Compared to Method 1, set-up through SSH is trivial. You'll save time, which is great—but that time will in turn be devoted to installing client software, educating your users on how to use a utility to interact with the Subversion repository, and teaching them to authenticate when they access the repository. Method 2 is better suited to BSD and Linux servers, which typically ship with an SSH server installed. Windows systems do not ship with an SSH server, which means that additional configuration will be required. Windows SSH servers are available from SSHWindows and freeSSHd.
Subversion provides a command line client that needs to be installed on each client. It might not be suitable for users familiar with a graphical environment. Fortunately, there are over a dozen free and commercial graphical clients available for Windows, Mac OS X, and Linux/BSD systems.
If you're using Method 1 and don't have a certificate for Apache, instructions for generating the SSL certificate and configuring Apache for SSL can be found in the SSL FAQ. Modern browsers require user interaction to access a web server whose certificate authority is not recognized. You'll lessen the confusion of your users by having the certificate signed by an authority from the browser's certificate authorities list. Different browsers support different authorities, so be sure to choose a certificate authority supported by all the browsers that are in use.
If you're using Method 2, the key pair used by the SSH server should have been generated during installation of the server. If you wish to use certificates for client authentication, you'll find instructions for generating and distributing client keys here. This reference also describes agent forwarding, which will reduce the number of times the user has to enter their pass phrase when interacting with the Subversion repository.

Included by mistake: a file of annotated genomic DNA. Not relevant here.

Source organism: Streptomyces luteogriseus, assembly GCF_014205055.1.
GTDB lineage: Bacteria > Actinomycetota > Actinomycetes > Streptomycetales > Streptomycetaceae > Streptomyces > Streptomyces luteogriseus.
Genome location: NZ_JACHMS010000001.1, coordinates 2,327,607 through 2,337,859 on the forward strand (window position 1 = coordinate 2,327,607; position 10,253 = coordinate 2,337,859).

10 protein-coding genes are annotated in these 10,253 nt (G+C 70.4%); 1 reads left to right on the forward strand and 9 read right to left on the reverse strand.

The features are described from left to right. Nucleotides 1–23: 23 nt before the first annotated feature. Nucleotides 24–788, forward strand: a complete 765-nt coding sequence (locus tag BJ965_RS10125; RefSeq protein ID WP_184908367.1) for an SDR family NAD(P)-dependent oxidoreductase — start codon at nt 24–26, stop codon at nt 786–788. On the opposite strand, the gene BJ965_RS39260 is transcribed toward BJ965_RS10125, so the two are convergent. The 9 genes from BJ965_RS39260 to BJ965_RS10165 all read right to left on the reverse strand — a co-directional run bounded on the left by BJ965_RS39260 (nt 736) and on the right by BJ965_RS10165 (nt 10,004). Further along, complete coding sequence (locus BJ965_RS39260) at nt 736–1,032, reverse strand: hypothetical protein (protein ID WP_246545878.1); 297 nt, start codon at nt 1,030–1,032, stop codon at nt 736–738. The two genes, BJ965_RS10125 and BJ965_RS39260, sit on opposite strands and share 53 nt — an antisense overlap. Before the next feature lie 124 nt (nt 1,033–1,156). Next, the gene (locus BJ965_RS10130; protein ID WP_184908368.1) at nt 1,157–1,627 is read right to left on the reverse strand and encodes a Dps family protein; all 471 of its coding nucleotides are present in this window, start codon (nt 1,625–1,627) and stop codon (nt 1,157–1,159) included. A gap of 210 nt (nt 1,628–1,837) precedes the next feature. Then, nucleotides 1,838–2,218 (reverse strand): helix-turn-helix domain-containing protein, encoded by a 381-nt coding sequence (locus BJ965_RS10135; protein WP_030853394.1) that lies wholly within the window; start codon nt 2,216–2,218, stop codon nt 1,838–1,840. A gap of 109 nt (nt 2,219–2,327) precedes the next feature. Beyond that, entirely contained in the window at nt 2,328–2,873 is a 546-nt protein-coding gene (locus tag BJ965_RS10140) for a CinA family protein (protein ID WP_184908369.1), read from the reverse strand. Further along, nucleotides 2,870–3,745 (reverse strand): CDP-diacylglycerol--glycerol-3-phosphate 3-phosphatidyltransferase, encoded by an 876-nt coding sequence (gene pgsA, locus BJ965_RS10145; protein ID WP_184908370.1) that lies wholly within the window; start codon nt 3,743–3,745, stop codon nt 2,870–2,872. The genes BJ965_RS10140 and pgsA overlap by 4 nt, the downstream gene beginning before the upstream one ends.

We mentioned before that while this method is the most user-friendly, it is very complex to setup. Before beginning, it's important that the administrator read, with attention, the Apache configuration and WebDAV sections of the online Subversion book. The administrator will also need to be familiar with configuring Apache modules and directives.
Since the necessary steps, considerations, and gotchas are well covered in the online Subversion book, we will instead provide a checklist of the steps needed:
Once Apache is configured, the administrator will want to spend time testing to ensure that authentication and access control work as expected. Testing should be performed from each operating system used by clients, as well as from each WebDAV application to be employed by end-users.
The Subversion book also explains how to configure write-through proxying, which allows one repository to be hosted on multiple Apache servers in a master/slave replication scenario. This allows several offices or geographically separated departments to use the same Subversion repository.
For this method, it's best that the administrator be familiar with Unix permissions and the creation of users/groups, as well as the basic SSH concepts involved in configuring a Subversion repository to use SSH. When using Subversion through an SSH connection, access control is limited to Unix-style permissions and the umask, which sets the default permissions for new files.